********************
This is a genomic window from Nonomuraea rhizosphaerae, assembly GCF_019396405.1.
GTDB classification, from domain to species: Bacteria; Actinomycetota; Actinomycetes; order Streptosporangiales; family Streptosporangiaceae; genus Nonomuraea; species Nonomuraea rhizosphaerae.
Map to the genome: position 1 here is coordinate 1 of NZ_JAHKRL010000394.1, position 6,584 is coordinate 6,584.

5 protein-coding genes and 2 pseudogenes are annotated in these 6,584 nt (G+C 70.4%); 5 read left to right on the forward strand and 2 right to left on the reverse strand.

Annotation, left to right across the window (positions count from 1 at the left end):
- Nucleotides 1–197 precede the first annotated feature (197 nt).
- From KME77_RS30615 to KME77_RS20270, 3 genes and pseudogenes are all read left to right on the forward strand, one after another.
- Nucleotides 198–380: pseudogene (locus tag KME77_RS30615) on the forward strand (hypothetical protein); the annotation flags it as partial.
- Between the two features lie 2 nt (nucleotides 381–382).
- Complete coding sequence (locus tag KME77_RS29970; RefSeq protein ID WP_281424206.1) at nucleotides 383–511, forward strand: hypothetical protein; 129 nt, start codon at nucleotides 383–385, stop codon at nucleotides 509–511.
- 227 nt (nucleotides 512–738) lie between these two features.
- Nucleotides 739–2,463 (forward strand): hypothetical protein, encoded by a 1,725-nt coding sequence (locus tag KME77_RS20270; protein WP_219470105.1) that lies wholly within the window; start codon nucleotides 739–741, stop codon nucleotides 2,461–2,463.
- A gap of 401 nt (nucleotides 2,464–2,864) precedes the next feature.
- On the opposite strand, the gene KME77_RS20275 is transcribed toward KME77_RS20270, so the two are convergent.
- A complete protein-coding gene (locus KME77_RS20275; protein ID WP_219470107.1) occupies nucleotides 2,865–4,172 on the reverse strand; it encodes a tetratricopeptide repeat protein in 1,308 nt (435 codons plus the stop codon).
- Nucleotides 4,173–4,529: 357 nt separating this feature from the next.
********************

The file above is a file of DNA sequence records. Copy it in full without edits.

This is a genomic window from Nonomuraea rhizosphaerae, assembly GCF_019396405.1.
GTDB classification, from domain to species: Bacteria; Actinomycetota; Actinomycetes; order Streptosporangiales; family Streptosporangiaceae; genus Nonomuraea; species Nonomuraea rhizosphaerae.
Map to the genome: position 1 here is coordinate 1 of NZ_JAHKRL010000394.1, position 6,584 is coordinate 6,584.

5 protein-coding genes and 2 pseudogenes are annotated in these 6,584 nt (G+C 70.4%); 5 read left to right on the forward strand and 2 right to left on the reverse strand.

Annotation, left to right across the window (positions count from 1 at the left end):
- Nucleotides 1–197 precede the first annotated feature (197 nt).
- From KME77_RS30615 to KME77_RS20270, 3 genes and pseudogenes are all read left to right on the forward strand, one after another.
- Nucleotides 198–380: pseudogene (locus tag KME77_RS30615) on the forward strand (hypothetical protein); the annotation flags it as partial.
- Between the two features lie 2 nt (nucleotides 381–382).
- Complete coding sequence (locus tag KME77_RS29970; RefSeq protein ID WP_281424206.1) at nucleotides 383–511, forward strand: hypothetical protein; 129 nt, start codon at nucleotides 383–385, stop codon at nucleotides 509–511.
- 227 nt (nucleotides 512–738) lie between these two features.
- Nucleotides 739–2,463 (forward strand): hypothetical protein, encoded by a 1,725-nt coding sequence (locus tag KME77_RS20270; protein WP_219470105.1) that lies wholly within the window; start codon nucleotides 739–741, stop codon nucleotides 2,461–2,463.
- A gap of 401 nt (nucleotides 2,464–2,864) precedes the next feature.
- On the opposite strand, the gene KME77_RS20275 is transcribed toward KME77_RS20270, so the two are convergent.
- A complete protein-coding gene (locus KME77_RS20275; protein ID WP_219470107.1) occupies nucleotides 2,865–4,172 on the reverse strand; it encodes a tetratricopeptide repeat protein in 1,308 nt (435 codons plus the stop codon).
- Nucleotides 4,173–4,529: 357 nt separating this feature from the next.